Nature’s Pitch: John Herschel and the musical limits of Victorian scientific authority

by Dr. Edward Gillin.

During the nineteenth century the question of who should be trusted to produce scientific knowledge was a tricky one to answer.  Certainly until the 1860s, it wasn’t exactly clear what a ‘scientist’ was.  While this meant that natural philosophers had to work to cultivate their own credentials, it also meant that the boundaries between the sciences and the arts, as well as between the sciences and politics and religion, were ambiguous.  This was especially apparent when it came to science’s relationship with music.  Increasingly throughout the nineteenth century, natural philosophers, experimentalists, and mathematicians invested time into the study of sound and, often, music specifically.  In 1820s’ London, for example, Charles Wheatstone had performed experiments which connected natural phenomena with musical instruments.  But perhaps no one came to understand the limits of scientific authority within the practice of music quite like John Herschel.

Herschel was probably the most celebrated gentleman of science in early-Victorian Britain.  His father William, a Hanoverian bandmaster, organist, and discoverer of Uranus, had combined a musical career with a love of astronomy.  John Herschel, in contrast, was no musicians, but an excellent mathematician, devoting his energies to astronomical cataloguing on an industrial scale.  Yet Herschel was not only the nation’s premier authority on astronomy, but also on sound.  His entry, ‘Sound’, for the Encyclopaedia Metropolitana in 1830 was the foremost work in English on sonorous phenomena for almost half a century.  When asked for a tract on sound in 1873, James Clerk Maxwell replied that beyond Helmholtz in German and Herschel in English, there was nothing worth reading.  It was not until Baron Rayleigh’s Theory of Sound (1877) and Alexander Ellis’ translation of Helmholtz’s Tonempfindungen (1875) that Herschel’s work was surpassed.

For all this, Herschel found that applying theoretical knowledge of sound practically to music was difficult.  When, in 1859, the Society of Arts established a committee to reform the nation’s musical pitch and introduce a standard frequency for C, Herschel took the initiative, campaigning for what he believed would be a mathematically-grounded measure.  Over the previous forty years the frequency at which orchestras across Britain played had increased rapidly.  The cause of this escalation was the widespread conviction that a higher frequency produced a more ‘brilliant’ musical effect, but it also meant that many eighteenth-century compositions sounded noticeably different.  At the same time, there was a widespread consensus that pitch had risen so high that it was damaging the voices of vocalists.  While most London orchestras were playing C at over 546 vibrations per second, the Society of Arts committee recommended 528.

Herschel however, demanded the new standard be C512.  In a letter to the committee, which he had published in several newspapers, Herschel argued that 512 was a standard which could claim to be taken from nature.  He explained that this C, ‘being the ninth Octave of a fundamental note corresponding to one vibration per second, has a claim to universal reception on the score of intrinsic simplicity, convenience of memory, and reference to a natural unit’.  Such a mathematical ideal was based on the observation that a string sounding the lowest audible C vibrated sixteen times per second, each subsequent C in the scale increased by the power of two (16, 32, 64, 128, etc.), so that C above middle C would vibrate at a frequency of 512.  This insistence on finding a natural measure fulfilled Herschel’s ideals of a standard.  In debates over Britain’s weights and measures he had argued that any standard had have universal claims, be recoverable from nature if lost, and be capable of physical embodiment.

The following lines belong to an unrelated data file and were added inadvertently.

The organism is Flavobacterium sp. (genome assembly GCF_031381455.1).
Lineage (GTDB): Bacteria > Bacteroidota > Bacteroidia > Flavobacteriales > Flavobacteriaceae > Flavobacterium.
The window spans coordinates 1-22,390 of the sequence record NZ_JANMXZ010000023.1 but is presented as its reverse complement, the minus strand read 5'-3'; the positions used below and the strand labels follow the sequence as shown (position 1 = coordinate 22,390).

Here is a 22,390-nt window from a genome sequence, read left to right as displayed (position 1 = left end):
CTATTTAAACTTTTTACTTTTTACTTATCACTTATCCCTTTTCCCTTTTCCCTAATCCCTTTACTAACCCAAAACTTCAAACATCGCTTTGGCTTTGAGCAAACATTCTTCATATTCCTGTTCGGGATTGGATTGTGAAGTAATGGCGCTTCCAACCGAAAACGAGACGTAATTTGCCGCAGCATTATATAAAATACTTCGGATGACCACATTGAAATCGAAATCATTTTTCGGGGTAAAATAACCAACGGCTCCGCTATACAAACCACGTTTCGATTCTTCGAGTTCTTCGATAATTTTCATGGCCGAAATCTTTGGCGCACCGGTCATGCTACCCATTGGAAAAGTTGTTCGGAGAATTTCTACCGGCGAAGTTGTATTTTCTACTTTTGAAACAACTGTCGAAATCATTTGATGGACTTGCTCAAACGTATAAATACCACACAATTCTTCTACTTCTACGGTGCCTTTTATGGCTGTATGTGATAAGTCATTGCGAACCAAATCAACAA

Despite the scientific credentials of C512, the musically-inclined committee rejected Herschel’s proposal.  When the august body reported its findings on pitch at a public meeting in 1860, Herschel attended, launching a final effort for 512.  After a stormy encounter and some heated discussions, the committee agreed on 528, preferring its euphonic quality and believing this more likely to be accepted by Britain’s musical community.  The Society of Arts adopted this standard, though in practice few followed this and pitch continued to escalate throughout the century.  Nevertheless, this had provided Herschel, and, indeed, all individuals of scientific aspirations, with a stark lesson on the limits of experimental or mathematical knowledge as a basis for authority.  In the arts, it was not enough to claim to be scientific, as Herschel did on the question of pitch, to exert influence.  In music, scientific knowledge had to compete with the experience-grounded knowledge of musicians, composers, performers, instrument-builders, and audiences.  While Herschel enjoyed success in defining sound, and specifically musical phenomena, he struggled to contribute to the conduct and regulation of the art.

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